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"If somebody kills a poisonous snake, are you angry with the killer?"

—Pailin Court President Pich Sarin, explaining why the court did not take action after municipal police executed two murder suspects without trial.1


· A brothel owner in Banteay Meanchey province with connections to high-ranking military beats a prostitute to death in front of more than a dozen witnesses. He is detained, then released allegedly for lack of evidence.

· The bodyguards of a provincial governor in Kompong Speu catch a sixteen-year-old boy who has scaled the wall of the governor's compound to steal chickens. They tie him up and torture him, and then pump more than ten machine gun bullets into his body, killing him instantly. No action is taken against them.

· Soldiers in Kompong Thom arrest ten fishermen suspected of cow theft. They are marched to a secluded clearing, where they are tied up, searched, and tortured. When one of the men tries to run, the soldiers execute nine of the men with at least one bullet to the head. One man is able to escape. When he goes to the police station to identify the perpetrators, he sees one of the soldiers sitting there chatting with his police friends. The victim quickly leaves.

· A member of the commune militia in Takeo breaks up a holiday celebration of a popular opposition leader in the village — saying the people are "making too much noise"— by shooting five people one by one.2 He returns later to finish off two of the wounded people with a grenade. Police come the next day to look at the bodies but leave without taking any action against militia members. Several days later, the militia leader leaves town, and the case stalls.

While all of these incidents happened more than one year ago, none of the perpetrators have been brought to justice, nor, in most cases, have local law enforcement or judicial officials launched more than token investigations. These are not isolated incidents; similar failures of the justice system happen every day in Cambodia.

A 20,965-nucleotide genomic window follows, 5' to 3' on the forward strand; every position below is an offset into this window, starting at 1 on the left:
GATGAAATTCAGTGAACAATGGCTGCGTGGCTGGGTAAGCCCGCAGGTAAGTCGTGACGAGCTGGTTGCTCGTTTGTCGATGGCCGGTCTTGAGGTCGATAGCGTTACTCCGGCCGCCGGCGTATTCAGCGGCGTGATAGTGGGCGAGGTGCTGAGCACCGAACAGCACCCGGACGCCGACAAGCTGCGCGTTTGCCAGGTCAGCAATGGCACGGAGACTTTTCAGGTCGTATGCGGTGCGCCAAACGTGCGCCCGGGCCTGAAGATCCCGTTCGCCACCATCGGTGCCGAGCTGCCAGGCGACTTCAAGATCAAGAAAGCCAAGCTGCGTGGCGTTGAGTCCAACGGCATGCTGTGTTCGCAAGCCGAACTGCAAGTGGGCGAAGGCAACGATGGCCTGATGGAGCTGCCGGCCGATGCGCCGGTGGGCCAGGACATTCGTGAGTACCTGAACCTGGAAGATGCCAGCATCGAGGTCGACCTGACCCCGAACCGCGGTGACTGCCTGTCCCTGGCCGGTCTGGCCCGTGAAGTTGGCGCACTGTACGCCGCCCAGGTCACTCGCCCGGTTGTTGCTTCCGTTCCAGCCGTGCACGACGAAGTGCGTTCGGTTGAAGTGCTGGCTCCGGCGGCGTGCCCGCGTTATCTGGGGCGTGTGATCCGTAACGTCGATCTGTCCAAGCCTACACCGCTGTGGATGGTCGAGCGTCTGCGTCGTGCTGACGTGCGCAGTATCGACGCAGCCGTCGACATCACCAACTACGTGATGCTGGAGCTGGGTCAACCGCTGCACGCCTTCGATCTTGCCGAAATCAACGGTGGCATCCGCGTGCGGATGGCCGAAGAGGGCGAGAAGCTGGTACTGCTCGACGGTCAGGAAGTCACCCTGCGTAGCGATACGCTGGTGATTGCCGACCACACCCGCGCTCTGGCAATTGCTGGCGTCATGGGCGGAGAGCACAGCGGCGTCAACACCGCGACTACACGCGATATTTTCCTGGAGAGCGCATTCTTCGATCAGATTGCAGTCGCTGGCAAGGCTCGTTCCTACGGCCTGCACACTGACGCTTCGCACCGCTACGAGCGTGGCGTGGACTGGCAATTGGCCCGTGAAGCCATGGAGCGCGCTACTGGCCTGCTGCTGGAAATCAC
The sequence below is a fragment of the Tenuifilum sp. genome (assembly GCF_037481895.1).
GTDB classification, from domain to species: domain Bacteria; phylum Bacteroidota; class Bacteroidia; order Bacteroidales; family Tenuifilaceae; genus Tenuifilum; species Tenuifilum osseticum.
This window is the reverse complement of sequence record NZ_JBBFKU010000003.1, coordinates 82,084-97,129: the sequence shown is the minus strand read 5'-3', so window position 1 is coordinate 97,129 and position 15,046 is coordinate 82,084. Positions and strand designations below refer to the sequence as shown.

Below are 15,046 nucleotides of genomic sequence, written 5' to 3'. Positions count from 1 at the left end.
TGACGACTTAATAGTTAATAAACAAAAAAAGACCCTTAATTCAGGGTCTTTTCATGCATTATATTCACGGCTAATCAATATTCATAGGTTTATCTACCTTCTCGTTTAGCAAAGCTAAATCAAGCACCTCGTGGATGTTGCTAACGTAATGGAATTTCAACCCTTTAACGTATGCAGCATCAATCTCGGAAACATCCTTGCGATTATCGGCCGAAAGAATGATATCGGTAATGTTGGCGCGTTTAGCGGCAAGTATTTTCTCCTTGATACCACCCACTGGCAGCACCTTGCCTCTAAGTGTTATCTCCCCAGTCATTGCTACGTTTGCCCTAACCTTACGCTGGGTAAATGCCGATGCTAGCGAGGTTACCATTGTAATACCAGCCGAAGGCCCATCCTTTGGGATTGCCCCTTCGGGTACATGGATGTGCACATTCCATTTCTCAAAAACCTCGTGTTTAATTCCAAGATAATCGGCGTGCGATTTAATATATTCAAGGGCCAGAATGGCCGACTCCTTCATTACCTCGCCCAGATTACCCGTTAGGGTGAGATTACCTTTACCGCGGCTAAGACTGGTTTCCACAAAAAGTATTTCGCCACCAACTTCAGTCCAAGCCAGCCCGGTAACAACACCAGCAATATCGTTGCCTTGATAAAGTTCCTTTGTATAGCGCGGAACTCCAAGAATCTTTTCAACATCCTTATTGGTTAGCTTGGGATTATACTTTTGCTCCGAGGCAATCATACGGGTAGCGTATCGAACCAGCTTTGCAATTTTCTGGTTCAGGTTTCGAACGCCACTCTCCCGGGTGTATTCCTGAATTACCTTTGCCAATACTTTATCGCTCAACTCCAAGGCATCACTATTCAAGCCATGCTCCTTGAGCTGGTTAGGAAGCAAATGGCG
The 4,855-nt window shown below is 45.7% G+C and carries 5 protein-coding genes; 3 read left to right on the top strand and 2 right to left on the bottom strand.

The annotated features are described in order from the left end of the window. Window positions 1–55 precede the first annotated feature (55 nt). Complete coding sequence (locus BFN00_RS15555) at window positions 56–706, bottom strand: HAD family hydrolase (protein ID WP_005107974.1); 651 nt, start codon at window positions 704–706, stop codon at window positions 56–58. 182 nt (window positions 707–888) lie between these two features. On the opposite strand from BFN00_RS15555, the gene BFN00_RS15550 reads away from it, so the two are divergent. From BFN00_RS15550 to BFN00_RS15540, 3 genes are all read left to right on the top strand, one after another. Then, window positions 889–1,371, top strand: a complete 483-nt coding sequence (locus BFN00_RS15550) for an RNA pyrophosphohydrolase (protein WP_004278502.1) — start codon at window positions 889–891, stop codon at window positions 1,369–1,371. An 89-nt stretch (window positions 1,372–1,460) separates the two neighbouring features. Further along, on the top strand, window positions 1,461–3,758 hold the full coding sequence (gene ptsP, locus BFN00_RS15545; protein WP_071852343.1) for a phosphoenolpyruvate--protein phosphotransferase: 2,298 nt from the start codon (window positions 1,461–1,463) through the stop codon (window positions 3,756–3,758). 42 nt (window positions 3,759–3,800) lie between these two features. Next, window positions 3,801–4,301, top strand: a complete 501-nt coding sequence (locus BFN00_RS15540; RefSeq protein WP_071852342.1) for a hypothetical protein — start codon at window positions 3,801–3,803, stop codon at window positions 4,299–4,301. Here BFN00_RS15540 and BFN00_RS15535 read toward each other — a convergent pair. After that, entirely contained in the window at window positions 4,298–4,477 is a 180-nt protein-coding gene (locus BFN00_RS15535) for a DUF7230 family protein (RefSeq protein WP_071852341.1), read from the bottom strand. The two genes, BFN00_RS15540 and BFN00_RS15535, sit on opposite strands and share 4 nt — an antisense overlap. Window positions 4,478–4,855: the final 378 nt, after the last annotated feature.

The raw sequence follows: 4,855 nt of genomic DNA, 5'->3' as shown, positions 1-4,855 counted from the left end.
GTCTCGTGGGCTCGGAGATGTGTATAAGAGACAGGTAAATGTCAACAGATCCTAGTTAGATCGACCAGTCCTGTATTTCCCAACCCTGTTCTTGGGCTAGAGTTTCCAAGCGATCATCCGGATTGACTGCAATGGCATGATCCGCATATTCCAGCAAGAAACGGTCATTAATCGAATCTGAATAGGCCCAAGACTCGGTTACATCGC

Two Cambodian human rights organizations — Adhoc and Licadho3 — and an international human rights organization, Human Rights Watch, conducted a two-month investigation and analysis on the problem of impunity in Cambodia. They found that the main reasons for lack of arrests and prosecution of human rights offenders include the following:

1. Lack of political will and determination by the top echelons of government to address the problem. Failure by authorities to prevent and punish serious violations of fundamental human rights encourages others to commit offenses, knowing that they too can probably get away with it.

2. Lack of neutrality and independence of the judicial and law enforcement systems. Both the courts and the police are thus vulnerable to intervention, pressure, and directives from high-ranking political or military figures. The rule of law is undermined to the extent that justice is carried out through orders and executive decrees. Due process issabotaged because the focus in criminal justice is often to extract confessions and convictions rather than collect evidence, conduct proper investigations, or hold impartial trials.

3. Little control over the use of firearms and lethal force. Decades of war and civil strife have left Cambodia saturated with weapons, which are misused by police and military both in the line of duty and outside working hours. War has also left behind a culture of violence where the instant reaction to an apparent crime is to kill the perpetrator, rather than waiting for a case to work its way through the politicized, weak, and often corrupt court system. In Phnom Penh, for example, at least one in every thirteen arrests during 1998 resulted in either death or injury; out of 1,152 arrests, police killed seventy-six people and wounded twelve.4

4. State-sanctioned impunity in the form of Article 51 of the Common Statutes on Civil Servants provides protection to state agents who commit crimes or human rights abuses by requiring the permission of the perpetrator's ministry prior to arrest. Each year the Ministry of Justice receives more than one hundred requests for waivers of immunity granted to police or civil servants. Authorization was granted in forty-four of the total cases in 1998; the rest are listed as still waiting response from the relevant ministries. This means in effect that Article 51 protections for the offender are still in place for those not yet authorized for prosecution.5

5. The deterioration of the political situation from 1996 onwards. This resulted in the two halves of the coalition government — the Cambodian People's Party and the royalist party, Front Uni National pour un Cambodge Independent, Neutre, Pacifique, et Cooperatif, or Funcinpec — protecting their own subordinates from prosecution.

6. Minimal cooperation between police and courts and the fear of both bodies to investigate and prosecute crimes committed by the armed forces.

7. Inadequate salaries and related morale problems, leaving civil servants, police, and military susceptible to corruption.